• I now the result holds of $X$ is a locally compact separable matrix space (for example Doob's measure theory, Chapter VIII, paragraph 1 or Betrsekas, D.P and Shere S.E. Stochastic Optima Control: The DiscreteTime Case, Academy Press, 1978). In general, I am not aware of that Commented Nov 1, 2022 at 20:55
• @OliverDíaz It seems the theorem you referred to is at page 140 of Doob's Measure Theory. However, there is a tightness condition. It seems to me the "not-too-hard" theorem mentioned here is not true. Could you please have a check on it? Commented Nov 3, 2022 at 19:12
• @OliverDíaz You meant that if $X$ is locally compact seprable and $\mu_n \overset{*}{\rightharpoonup} \mu$, then $(\mu_n)$ is uniformly tight, right? It seems from this recent question that [$\mu_n \overset{*}{\rightharpoonup} \mu$ and $\mu_n (X) \to \mu (X)$] is equivalent to [$\int_X f \mathrm d \mu_n \to \int_X f \mathrm d \mu$ for all continuous $f$ that is either constant or has a finite limit at infinity]. Btw, another approach is always welcome. Commented Nov 3, 2022 at 19:48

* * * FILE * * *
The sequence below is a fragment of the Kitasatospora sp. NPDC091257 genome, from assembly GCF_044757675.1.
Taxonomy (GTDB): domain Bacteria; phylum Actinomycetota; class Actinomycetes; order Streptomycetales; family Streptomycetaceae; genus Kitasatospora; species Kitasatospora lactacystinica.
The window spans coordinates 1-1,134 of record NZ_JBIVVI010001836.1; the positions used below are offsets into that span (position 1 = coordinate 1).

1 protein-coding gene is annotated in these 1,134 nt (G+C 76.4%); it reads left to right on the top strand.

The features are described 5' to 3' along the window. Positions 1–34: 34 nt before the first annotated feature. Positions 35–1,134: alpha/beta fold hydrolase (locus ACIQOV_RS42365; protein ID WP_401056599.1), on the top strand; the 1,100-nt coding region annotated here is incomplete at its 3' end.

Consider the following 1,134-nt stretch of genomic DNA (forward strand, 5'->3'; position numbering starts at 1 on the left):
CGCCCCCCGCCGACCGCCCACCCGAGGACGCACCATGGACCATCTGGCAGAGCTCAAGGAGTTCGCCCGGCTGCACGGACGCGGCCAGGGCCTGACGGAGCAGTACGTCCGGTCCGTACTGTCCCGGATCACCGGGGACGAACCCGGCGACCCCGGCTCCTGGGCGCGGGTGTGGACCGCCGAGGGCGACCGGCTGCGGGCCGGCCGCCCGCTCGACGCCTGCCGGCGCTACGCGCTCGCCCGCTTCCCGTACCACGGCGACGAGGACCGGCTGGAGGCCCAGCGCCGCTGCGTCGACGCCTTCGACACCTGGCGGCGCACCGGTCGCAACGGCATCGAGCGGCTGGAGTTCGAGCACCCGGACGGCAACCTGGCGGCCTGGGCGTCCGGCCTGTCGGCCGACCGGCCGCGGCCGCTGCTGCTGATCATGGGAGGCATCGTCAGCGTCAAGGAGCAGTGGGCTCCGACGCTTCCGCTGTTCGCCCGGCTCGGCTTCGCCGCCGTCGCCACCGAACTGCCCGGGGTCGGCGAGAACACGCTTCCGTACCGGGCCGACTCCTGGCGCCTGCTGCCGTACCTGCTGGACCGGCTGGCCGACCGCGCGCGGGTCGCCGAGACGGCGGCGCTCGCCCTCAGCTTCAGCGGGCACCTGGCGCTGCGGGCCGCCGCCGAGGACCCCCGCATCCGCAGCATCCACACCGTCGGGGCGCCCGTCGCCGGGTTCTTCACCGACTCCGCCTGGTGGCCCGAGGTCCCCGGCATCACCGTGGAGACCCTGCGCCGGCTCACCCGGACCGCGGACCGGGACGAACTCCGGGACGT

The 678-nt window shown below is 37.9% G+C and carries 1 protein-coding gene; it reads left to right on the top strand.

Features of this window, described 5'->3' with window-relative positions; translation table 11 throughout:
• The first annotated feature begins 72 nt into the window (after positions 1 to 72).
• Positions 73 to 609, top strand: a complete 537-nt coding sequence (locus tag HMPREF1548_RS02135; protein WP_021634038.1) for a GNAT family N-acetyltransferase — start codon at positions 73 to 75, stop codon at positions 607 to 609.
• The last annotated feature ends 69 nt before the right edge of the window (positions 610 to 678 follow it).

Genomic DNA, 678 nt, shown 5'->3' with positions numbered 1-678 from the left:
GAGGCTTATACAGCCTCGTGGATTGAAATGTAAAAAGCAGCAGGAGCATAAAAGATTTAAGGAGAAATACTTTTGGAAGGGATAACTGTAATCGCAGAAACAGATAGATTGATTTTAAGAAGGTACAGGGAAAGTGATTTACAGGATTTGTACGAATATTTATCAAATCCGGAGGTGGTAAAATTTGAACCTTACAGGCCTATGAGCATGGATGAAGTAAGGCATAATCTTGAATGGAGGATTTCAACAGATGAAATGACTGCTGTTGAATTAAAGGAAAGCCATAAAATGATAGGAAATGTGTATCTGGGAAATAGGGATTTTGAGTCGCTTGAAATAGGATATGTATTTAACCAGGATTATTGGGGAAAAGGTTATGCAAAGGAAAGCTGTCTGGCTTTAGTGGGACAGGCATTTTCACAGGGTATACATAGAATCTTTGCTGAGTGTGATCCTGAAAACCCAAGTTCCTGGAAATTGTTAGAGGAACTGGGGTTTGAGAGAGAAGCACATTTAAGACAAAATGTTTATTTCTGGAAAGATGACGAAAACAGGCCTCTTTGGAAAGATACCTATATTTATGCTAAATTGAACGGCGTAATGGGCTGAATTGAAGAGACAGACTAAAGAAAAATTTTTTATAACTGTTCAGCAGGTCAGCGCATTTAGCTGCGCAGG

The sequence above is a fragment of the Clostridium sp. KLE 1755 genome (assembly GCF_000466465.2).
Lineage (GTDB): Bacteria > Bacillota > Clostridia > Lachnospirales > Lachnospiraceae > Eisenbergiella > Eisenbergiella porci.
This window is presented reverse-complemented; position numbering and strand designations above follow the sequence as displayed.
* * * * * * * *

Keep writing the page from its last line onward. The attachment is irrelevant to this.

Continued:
• @OliverDíaz Could you write up an answer that contains sketch of the proof? Then I can fill in the details later... Commented Nov 3, 2022 at 20:49
• I wrote a rather detail statement and proof of a version of the Theorem statement on your posting with the assumption that $S$ is a locally compact metric space. Commented Nov 3, 2022 at 21:54

This is in response to a comment by the OP. It is the version of the Theorem in his posting under the additional assumption that $$X$$ is a metric space:

Theorem A: Suppose $$(S,d)$$ is a locally compact separable metric space. Let $$(\mu_n,\mu)$$ a sequence of finite nonnegative measures. The following statement are equivalent:

1. $$\mu_n\stackrel{n\rightarrow\infty}{\Longrightarrow}\mu$$ (convergence in the topology $$\sigma(\mathcal{M}(S),\mathcal{C}_b(S))$$)
2. $$\mu_n\stackrel{v}{\longrightarrow}\mu$$ as $$n\rightarrow\infty$$ (convergence in the topology $$\sigma(\mathcal{M}(S),\mathcal{C}_{00}(S))$$, and $$\mu_n(S)\xrightarrow{n\rightarrow\infty}\mu(S)$$.

That (1) implies (2) is obvious.

The proof that (2) implies (1) is based in a well known result:

Theorem L: Let $$(S,d)$$ be a metric space. For any net $$\{\mu_\alpha:\alpha\in D\}\subset\mathcal{M}^+(S)$$ and $$\mu\in \mathcal{M}^+(S)$$,

• $$\mu_\alpha\Rightarrow\mu$$ if and only if \begin{align} \liminf_\alpha\int f\,d\mu_\alpha\geq \int f\,d\mu\tag{1}\label{one} \end{align} for all $$f\in L_b(S)$$.
If in addition $$(S,d)$$ is a locally compact separable metric space,